Reflections on Plato's Allegory of the Cave
The great philosopher, Plato, back in the days of the ancient Greek civilization, concluded that man as a species can only draw from what his senses take about his surroundings. This includes his social relationships, eating habits, spiritual beliefs, and the many other attributes that make a person who they are. This theory/observation is very accurate about man back then and is also seen in everyday life even today. People are constantly leaving their imaginary caves in search of their inner-self and it begins in early childhood.
Children, for example, are brought up as exact duplicates of their parents; their parents, in some cases, are together because they share the same views on politics, moral values, and society. Parents make an attempt to mold their children into who they are, as functional figures in this society, as well-rounded individuals, but they must let their child grow older and be their own person.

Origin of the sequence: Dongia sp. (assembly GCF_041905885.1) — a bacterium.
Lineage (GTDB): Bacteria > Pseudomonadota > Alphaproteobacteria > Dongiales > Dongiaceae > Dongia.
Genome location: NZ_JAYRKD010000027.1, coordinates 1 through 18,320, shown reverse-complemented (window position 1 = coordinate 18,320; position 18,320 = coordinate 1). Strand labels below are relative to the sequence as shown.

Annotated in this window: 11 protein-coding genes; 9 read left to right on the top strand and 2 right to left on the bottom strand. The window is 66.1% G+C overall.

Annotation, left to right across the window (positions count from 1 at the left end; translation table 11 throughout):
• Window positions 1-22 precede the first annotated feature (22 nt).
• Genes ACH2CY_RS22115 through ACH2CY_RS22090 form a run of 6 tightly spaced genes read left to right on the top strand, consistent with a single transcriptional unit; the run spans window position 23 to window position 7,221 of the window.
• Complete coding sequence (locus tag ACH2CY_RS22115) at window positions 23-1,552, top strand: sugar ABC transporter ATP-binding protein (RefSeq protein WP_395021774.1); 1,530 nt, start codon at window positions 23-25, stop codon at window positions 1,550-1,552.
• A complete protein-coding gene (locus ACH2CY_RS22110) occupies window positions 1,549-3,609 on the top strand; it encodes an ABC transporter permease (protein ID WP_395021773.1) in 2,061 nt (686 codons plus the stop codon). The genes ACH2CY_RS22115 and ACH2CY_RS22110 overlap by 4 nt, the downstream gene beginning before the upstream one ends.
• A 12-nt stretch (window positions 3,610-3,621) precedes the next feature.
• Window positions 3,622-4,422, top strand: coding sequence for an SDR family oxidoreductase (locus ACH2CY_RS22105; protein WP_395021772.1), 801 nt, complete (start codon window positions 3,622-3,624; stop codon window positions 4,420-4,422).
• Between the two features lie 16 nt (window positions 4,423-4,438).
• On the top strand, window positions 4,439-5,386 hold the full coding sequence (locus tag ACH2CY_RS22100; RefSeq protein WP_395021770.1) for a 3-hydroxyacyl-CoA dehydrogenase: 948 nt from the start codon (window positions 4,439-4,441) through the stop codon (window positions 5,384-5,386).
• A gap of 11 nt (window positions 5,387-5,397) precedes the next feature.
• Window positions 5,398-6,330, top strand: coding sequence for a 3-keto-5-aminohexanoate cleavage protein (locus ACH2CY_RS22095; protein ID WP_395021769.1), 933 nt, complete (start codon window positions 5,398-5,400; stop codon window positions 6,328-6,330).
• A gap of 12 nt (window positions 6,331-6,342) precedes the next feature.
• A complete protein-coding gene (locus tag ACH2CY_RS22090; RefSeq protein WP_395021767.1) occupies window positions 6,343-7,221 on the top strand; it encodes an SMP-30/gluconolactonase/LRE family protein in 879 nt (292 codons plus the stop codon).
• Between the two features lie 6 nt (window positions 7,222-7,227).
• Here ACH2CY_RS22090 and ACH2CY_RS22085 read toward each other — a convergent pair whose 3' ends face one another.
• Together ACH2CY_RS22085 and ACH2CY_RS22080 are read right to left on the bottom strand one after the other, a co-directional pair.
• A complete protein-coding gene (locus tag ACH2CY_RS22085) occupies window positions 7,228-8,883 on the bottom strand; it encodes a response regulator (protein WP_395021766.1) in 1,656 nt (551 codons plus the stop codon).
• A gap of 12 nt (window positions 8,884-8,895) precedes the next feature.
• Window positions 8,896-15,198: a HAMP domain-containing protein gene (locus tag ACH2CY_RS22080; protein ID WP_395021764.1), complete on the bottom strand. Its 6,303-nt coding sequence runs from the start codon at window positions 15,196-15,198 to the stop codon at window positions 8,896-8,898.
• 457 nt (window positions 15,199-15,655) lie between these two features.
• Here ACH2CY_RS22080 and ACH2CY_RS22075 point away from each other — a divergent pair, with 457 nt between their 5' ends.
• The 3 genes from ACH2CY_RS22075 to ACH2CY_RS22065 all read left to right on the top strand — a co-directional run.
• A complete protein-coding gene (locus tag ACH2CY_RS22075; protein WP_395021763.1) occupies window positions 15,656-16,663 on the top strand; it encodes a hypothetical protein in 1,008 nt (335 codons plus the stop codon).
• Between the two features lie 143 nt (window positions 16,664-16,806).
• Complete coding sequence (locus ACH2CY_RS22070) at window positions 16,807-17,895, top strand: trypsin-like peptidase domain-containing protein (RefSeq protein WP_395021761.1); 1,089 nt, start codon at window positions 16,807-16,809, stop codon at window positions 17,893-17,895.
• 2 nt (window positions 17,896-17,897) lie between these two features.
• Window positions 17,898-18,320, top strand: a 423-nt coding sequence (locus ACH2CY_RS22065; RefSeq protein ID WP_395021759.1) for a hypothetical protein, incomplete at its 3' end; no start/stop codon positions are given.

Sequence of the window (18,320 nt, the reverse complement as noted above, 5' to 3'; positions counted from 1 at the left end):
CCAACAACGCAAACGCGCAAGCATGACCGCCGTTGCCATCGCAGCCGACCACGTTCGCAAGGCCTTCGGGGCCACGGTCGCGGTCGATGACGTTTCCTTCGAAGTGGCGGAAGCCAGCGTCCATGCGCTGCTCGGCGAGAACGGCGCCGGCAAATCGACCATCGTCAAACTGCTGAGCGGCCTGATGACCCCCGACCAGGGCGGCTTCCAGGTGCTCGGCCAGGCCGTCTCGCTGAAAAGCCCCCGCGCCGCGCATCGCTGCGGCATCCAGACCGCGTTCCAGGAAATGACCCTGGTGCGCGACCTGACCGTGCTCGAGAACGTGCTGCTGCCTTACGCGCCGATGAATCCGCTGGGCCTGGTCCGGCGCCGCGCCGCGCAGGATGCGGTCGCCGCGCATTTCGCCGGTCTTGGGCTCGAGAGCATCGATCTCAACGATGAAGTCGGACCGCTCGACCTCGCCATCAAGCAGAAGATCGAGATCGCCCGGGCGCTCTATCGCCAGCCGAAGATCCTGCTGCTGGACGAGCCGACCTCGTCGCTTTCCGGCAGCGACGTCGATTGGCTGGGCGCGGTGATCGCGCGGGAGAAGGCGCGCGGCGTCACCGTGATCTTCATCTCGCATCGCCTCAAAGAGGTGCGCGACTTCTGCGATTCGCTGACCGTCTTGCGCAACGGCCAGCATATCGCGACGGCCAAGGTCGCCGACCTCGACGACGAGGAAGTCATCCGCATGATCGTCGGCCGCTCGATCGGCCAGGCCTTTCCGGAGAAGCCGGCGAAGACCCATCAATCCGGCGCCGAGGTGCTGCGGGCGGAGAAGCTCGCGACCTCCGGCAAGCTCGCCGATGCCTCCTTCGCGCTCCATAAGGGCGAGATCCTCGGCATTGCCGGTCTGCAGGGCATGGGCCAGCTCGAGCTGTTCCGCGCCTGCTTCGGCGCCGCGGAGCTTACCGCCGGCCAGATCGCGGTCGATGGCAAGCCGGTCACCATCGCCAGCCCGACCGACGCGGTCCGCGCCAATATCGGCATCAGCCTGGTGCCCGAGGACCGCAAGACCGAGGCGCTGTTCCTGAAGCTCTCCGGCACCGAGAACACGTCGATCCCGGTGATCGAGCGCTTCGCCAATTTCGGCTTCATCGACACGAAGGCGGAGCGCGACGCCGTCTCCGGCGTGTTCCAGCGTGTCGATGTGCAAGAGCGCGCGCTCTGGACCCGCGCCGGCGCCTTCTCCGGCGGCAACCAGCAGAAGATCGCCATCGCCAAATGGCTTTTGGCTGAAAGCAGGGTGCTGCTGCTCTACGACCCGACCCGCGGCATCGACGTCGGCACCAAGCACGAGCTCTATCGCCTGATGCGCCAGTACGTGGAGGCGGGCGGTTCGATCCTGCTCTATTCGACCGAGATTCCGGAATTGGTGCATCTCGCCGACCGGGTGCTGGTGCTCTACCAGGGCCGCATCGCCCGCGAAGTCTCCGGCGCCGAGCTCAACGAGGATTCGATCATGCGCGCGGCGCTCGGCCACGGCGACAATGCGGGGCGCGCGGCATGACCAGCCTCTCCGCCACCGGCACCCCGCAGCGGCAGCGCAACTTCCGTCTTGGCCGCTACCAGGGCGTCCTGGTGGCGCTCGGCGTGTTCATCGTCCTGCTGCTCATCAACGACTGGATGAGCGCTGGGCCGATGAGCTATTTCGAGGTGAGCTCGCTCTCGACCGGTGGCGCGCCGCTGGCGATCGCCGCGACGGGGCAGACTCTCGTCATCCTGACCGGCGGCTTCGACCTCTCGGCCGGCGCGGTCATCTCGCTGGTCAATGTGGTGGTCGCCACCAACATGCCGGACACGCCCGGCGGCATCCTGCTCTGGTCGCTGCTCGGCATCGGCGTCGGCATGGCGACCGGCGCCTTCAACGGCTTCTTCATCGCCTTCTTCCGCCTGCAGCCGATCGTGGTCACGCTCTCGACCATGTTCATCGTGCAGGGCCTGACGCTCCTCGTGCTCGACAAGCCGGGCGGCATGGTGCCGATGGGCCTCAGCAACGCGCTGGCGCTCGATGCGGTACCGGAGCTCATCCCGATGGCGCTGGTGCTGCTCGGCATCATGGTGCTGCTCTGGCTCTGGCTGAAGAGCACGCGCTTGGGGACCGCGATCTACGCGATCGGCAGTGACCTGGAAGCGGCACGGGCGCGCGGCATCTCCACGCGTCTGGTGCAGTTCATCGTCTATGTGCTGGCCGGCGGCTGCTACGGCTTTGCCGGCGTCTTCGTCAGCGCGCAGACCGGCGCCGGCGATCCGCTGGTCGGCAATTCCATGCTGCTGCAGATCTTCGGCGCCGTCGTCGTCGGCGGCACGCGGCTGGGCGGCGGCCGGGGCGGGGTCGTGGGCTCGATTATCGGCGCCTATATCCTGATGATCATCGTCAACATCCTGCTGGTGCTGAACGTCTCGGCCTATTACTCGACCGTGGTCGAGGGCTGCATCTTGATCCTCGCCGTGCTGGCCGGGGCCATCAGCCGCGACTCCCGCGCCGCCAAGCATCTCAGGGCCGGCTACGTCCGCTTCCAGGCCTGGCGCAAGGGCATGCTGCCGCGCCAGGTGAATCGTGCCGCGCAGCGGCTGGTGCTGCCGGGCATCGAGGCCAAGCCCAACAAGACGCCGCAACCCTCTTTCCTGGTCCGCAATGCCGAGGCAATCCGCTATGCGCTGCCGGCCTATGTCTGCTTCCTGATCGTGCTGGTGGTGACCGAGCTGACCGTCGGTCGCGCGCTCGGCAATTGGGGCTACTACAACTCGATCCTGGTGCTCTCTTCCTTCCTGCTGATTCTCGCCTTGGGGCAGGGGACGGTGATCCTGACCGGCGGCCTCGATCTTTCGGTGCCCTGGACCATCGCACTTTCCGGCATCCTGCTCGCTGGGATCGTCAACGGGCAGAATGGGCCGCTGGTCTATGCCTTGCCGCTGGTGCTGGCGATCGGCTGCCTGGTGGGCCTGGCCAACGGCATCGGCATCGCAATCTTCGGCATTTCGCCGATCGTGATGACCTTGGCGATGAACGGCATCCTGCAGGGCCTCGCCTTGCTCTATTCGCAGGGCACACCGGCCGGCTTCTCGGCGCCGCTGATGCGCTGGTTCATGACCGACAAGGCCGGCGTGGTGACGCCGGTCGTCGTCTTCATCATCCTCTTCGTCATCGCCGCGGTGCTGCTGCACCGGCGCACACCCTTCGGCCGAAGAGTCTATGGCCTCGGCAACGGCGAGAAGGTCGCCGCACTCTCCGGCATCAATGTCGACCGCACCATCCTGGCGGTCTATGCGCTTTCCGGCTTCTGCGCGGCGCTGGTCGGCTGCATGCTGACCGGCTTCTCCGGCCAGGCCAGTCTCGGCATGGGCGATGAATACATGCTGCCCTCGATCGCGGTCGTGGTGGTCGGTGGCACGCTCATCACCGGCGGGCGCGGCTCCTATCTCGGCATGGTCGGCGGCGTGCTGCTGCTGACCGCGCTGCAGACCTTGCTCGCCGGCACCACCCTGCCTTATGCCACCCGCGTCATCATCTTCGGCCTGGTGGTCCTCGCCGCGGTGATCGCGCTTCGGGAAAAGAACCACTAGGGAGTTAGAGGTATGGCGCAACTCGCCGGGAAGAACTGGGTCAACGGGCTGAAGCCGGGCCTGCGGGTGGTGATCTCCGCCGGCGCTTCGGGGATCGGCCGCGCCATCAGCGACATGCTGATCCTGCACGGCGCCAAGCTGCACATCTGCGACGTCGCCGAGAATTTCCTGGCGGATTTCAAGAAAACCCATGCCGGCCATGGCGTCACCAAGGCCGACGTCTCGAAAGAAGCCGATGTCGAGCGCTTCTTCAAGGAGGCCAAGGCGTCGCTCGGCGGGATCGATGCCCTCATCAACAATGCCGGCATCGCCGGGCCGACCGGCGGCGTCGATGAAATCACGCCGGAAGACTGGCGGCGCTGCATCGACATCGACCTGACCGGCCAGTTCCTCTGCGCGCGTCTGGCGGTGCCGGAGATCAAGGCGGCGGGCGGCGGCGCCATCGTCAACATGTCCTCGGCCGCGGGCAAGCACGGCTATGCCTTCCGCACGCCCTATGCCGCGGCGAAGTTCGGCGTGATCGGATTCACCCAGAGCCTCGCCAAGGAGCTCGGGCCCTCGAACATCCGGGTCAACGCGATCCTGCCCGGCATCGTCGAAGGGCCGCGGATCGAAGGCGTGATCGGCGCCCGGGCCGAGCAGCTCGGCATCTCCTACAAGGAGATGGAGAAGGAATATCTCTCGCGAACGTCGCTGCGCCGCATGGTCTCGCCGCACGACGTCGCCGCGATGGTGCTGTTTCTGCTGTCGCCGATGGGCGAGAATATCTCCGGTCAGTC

It is inevitable. Eventually the child will grow older and break away from their parents' tradition to form their own values and beliefs and this is the allegory of the cave as how it works today and how it has been working since mankind first came about.
One must become their own person. This doesn't mean that one must totally disregard the beliefs and morals of their parental figures, yet eventually they must think for themselves and stop living under the ideals of someone that they might consider "old fashioned." It takes a strong understanding of one's surroundings combined with the natural human desire to grow in order to break away and find oneself. One must find his/her own life and live it how they desire. This is what the allegory of the cave is about.
Plato, a genius, but...